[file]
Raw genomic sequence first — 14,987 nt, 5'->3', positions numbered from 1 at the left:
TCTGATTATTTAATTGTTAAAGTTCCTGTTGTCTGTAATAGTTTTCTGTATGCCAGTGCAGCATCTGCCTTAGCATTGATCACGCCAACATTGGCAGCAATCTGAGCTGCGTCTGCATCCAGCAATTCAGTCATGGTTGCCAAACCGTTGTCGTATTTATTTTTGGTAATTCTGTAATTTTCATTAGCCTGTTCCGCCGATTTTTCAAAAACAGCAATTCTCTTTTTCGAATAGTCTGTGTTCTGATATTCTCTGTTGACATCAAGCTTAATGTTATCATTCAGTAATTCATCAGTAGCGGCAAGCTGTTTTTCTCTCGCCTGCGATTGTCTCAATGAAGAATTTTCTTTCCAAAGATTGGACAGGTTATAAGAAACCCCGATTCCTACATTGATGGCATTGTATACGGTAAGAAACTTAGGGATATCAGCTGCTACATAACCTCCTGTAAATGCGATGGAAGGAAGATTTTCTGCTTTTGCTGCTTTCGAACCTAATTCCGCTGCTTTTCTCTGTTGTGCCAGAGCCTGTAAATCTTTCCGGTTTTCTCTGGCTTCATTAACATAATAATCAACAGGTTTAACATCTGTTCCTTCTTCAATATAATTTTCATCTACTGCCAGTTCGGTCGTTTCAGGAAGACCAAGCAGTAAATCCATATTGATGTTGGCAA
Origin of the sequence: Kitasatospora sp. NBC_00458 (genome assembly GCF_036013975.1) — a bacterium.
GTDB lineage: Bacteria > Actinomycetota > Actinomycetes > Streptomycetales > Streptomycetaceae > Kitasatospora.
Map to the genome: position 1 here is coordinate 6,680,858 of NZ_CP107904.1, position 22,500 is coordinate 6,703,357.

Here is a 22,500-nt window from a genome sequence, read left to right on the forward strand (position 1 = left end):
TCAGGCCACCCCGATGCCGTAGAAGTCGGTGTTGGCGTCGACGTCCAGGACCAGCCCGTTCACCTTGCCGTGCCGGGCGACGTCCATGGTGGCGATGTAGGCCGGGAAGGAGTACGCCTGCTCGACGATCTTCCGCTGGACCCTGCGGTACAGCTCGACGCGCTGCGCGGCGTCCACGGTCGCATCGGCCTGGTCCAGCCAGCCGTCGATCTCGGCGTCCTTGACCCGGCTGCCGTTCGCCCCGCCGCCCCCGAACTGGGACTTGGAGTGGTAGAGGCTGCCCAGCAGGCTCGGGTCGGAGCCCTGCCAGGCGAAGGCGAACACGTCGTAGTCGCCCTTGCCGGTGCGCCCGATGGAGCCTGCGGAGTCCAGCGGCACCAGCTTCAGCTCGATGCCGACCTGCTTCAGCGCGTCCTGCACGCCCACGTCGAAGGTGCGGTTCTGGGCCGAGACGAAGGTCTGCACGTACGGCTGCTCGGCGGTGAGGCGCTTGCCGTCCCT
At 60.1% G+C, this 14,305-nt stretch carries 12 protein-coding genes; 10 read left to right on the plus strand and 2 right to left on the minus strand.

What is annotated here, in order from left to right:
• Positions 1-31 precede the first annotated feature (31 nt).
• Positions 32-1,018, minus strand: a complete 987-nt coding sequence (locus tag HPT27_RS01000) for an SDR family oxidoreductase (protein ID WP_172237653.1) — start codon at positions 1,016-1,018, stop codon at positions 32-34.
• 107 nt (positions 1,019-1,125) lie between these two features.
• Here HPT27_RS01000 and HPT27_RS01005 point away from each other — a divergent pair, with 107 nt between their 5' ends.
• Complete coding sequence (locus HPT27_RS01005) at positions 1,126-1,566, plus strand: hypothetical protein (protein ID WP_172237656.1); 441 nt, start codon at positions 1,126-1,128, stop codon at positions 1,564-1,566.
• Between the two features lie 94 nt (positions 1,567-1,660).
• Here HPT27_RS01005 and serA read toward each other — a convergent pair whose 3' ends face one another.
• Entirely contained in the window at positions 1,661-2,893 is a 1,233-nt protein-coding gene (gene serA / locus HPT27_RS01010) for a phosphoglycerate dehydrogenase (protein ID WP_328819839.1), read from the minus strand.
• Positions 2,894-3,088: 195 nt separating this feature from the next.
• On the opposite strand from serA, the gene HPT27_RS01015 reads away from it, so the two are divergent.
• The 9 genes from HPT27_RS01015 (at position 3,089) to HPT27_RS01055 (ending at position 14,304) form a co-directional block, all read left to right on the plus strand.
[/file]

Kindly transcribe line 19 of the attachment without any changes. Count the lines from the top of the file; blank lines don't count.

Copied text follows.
• On the opposite strand from serA, the gene HPT27_RS01015 reads away from it, so the two are divergent.